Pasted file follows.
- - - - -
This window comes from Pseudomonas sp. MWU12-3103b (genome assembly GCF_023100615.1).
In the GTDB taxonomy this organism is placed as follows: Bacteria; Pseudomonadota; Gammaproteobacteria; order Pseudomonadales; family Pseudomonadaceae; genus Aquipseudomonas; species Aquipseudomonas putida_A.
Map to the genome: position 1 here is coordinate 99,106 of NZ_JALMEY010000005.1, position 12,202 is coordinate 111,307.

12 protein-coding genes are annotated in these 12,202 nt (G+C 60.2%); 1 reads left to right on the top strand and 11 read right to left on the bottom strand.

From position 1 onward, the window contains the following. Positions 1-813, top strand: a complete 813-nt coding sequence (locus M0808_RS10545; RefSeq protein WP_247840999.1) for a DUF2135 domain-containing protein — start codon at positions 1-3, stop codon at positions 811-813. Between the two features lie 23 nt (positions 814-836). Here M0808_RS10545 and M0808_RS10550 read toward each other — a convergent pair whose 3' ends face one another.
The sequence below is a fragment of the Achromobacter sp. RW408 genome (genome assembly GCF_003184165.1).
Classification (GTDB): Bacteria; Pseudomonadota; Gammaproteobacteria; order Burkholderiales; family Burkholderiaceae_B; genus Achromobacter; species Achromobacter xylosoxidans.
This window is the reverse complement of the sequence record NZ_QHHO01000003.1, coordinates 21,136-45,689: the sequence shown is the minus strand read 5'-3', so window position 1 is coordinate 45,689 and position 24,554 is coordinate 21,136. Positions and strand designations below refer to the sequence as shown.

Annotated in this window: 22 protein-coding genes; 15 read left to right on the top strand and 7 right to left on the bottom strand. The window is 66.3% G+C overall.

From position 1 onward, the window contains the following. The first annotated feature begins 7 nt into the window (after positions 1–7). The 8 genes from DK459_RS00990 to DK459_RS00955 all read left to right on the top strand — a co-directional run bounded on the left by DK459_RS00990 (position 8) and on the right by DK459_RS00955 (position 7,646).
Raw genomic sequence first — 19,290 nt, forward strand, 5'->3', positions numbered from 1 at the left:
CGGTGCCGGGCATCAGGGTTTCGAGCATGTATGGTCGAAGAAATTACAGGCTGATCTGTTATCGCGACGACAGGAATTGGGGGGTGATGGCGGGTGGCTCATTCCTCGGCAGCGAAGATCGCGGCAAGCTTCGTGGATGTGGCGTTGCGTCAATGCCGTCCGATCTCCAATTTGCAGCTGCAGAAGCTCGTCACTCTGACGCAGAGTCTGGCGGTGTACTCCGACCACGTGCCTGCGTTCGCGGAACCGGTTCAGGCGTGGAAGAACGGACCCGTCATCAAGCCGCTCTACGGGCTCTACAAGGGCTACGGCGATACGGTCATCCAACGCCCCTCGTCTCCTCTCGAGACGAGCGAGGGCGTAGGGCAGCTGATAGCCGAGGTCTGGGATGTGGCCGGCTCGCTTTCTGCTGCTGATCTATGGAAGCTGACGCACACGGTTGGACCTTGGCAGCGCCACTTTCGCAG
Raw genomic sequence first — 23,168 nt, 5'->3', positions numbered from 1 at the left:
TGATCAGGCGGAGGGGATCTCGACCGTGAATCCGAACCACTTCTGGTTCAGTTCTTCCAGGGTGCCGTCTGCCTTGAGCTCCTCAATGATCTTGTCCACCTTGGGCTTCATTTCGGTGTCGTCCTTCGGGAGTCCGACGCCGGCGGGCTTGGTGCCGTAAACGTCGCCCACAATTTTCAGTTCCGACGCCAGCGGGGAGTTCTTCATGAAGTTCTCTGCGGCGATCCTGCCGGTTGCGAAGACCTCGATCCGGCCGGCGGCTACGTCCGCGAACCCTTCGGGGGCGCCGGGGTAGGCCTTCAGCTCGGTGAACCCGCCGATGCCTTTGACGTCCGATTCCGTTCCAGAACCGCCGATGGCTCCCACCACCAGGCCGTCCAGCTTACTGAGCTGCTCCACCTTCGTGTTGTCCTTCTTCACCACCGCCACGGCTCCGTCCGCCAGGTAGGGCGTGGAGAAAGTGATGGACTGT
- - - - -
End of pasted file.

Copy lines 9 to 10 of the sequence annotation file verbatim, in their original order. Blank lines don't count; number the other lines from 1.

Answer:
Annotated in this window: 22 protein-coding genes; 15 read left to right on the top strand and 7 right to left on the bottom strand. The window is 66.3% G+C overall.

From position 1 onward, the window contains the following. The first annotated feature begins 7 nt into the window (after positions 1–7). The 8 genes from DK459_RS00990 to DK459_RS00955 all read left to right on the top strand — a co-directional run bounded on the left by DK459_RS00990 (position 8) and on the right by DK459_RS00955 (position 7,646).